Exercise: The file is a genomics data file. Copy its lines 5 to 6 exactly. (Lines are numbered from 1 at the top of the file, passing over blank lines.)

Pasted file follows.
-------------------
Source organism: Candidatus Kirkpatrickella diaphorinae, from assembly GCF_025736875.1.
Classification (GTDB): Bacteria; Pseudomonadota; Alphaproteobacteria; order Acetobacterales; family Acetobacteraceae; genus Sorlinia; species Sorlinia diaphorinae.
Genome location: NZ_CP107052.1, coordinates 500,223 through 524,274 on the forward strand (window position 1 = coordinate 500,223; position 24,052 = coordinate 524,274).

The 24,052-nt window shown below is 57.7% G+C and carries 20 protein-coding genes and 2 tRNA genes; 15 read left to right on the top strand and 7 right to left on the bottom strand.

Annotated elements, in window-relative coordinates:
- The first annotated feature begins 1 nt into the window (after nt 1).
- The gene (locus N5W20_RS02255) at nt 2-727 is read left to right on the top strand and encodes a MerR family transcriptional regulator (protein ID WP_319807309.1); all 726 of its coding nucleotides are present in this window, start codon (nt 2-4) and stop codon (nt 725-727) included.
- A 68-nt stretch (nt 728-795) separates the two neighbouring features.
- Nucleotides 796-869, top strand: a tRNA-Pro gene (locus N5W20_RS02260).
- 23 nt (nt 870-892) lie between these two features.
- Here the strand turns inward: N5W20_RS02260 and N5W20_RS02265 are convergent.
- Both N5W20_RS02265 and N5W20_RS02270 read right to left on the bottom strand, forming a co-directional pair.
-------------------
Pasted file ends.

Annotated elements, in window-relative coordinates:
- The first annotated feature begins 1 nt into the window (after nt 1).